2018-3-1 | Chevy New Roads Magazine
Fleet helps power Orlando contractor’s success.
The Chevrolet Volt is known for its range, efficiency, and drivability. But Joe Territo will tell you that owning one is also a smart business investment.
Territo, owner of Territo Electric, an electrical contracting firm in Orlando, converted the fleet of vehicles used by his company’s project managers to Volts in 2012, and he hasn’t looked back. The cars, he says, are comfortable and stylish and offer impressive performance and efficiency†.
“We used to drive pickup trucks, because that’s what construction people did,” Territo says. “We decided to change that and went with electric vehicles. We looked at other types of vehicles—hydrogen and other things. But I have to be honest—I drove a Volt and it’s completely different. The performance of the car was surprising to me; electric cars are very responsive. It’s a fun car to drive, and it handles very well.”
Territo graduated from the University of Michigan in 1979 with a degree in electrical engineering. He moved to Florida to help build the pavilions at Disney’s Epcot. He decided to stay in the Sunshine State, and started his company in 1991. The firm focuses on the design and construction of electrical systems, including specialty controls, high-efficiency lighting, data centers, chiller plants, and emergency power distribution.
“We pride ourselves on helping our clients find safe, reliable solutions and environmentally sound solutions,” Territo says. “We help them with energy-efficient electrical systems, including lighting, motors, and controls.”
Territo’s daughter, Anna, is also an electrical engineer who graduated from Duke University with a certificate in energy and the environment in addition to her degree. She joined her father’s company after finishing college in 2012 and began nudging her dad to consider electric vehicles. “We talked about if it was worth it,” she says. “We looked at the pricing, whether it was the right thing to do.”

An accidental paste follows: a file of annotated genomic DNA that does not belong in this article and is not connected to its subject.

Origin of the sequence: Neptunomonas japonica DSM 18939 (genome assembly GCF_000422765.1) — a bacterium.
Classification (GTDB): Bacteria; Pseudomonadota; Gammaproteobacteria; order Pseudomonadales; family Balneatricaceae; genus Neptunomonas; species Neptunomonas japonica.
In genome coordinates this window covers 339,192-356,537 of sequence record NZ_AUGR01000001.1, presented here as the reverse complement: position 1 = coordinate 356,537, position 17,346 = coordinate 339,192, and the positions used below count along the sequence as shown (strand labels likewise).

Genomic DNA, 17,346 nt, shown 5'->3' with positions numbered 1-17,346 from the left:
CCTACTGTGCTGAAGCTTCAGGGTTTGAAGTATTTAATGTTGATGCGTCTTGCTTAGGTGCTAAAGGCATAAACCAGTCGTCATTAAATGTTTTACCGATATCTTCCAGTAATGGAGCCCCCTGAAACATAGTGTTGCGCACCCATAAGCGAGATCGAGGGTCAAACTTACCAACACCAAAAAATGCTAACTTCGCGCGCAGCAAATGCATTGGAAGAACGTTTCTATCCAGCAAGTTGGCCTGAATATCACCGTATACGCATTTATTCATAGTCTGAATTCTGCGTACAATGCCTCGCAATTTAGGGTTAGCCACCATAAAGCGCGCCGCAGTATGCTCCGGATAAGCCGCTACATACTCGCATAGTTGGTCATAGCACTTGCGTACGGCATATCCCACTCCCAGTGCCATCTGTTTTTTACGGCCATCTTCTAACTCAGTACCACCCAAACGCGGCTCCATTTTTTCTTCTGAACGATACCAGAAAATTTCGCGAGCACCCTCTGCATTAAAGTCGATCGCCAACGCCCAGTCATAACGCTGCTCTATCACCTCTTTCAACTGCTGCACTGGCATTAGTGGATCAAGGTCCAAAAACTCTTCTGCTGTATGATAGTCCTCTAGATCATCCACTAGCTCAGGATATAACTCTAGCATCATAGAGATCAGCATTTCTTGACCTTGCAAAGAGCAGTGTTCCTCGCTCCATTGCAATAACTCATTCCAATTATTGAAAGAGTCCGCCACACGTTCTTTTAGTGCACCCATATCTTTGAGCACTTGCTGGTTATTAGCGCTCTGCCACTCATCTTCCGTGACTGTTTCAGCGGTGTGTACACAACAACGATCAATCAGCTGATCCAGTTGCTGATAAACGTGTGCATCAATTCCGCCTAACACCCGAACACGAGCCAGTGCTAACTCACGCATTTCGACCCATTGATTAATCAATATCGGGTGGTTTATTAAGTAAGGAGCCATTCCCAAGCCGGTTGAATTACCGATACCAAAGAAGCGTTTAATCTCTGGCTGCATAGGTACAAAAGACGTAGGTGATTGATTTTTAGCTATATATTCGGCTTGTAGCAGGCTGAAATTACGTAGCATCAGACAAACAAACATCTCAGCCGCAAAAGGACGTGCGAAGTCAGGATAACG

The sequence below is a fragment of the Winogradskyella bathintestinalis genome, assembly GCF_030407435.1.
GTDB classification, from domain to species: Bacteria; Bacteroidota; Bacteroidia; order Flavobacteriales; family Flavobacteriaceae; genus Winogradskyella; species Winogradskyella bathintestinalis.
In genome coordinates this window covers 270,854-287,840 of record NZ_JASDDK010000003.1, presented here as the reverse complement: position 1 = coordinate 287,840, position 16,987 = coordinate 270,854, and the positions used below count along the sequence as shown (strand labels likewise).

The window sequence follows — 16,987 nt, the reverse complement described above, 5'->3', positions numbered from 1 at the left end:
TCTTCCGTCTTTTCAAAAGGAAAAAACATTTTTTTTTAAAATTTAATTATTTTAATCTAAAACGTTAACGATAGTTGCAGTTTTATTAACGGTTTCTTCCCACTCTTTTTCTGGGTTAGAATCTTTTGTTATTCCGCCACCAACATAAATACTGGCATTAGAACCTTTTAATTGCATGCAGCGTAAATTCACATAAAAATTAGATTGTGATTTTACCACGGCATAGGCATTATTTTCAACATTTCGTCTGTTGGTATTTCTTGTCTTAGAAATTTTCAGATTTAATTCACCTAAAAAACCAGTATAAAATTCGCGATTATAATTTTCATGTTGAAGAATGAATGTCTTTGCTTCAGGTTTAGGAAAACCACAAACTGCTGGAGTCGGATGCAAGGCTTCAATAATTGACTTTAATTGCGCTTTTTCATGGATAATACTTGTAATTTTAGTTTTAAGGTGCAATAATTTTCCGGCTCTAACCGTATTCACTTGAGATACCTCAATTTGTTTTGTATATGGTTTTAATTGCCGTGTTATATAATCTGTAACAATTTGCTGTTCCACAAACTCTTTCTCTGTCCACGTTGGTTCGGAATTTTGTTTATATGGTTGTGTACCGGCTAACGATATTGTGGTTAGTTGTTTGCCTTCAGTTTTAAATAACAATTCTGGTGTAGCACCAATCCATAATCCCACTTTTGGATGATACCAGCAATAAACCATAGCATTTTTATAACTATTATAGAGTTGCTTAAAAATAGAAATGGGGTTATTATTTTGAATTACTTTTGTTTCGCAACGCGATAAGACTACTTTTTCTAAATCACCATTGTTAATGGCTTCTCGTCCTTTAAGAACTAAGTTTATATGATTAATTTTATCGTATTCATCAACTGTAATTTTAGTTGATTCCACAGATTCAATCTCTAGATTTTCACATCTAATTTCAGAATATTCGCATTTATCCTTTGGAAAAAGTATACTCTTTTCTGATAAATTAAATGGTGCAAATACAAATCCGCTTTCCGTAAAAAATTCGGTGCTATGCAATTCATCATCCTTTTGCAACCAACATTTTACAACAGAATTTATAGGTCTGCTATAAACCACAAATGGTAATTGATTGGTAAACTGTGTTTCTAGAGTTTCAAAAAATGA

The company started by purchasing two Volts, and then quickly expanded its fleet. That decision was partially rooted in the Volt’s features and style.
“In 2012, they had already incorporated creature comforts that now are more commonplace, like backup cameras,” Joe Territo says. “And the cockpit in the Chevy Volt is very stylish.”
Territo says his nine project managers all spend their work days in the vehicles, often logging many dozens of miles as they drive from one work site to the next. The vehicle’s combination of electric battery and internal combustion engine is key to its utility for employees who log a lot of distance, he says.
It changed driving habits—you want to conserve battery and get the most range that you can out of the vehicle.
“We have no range anxiety,” Territo says. “Infrastructure is always an issue you have to be concerned about—where are you going to charge the cars? With the Chevy Volt, you don’t have to worry about that because you can always fall back on gas.”
That balance between the two systems is especially appealing in a state like Florida, Anna Territo says.
“In Florida, we have hurricanes,” she says. “I really like the Volt in a hurricane situation. If my power is out, I still have that gas tank.”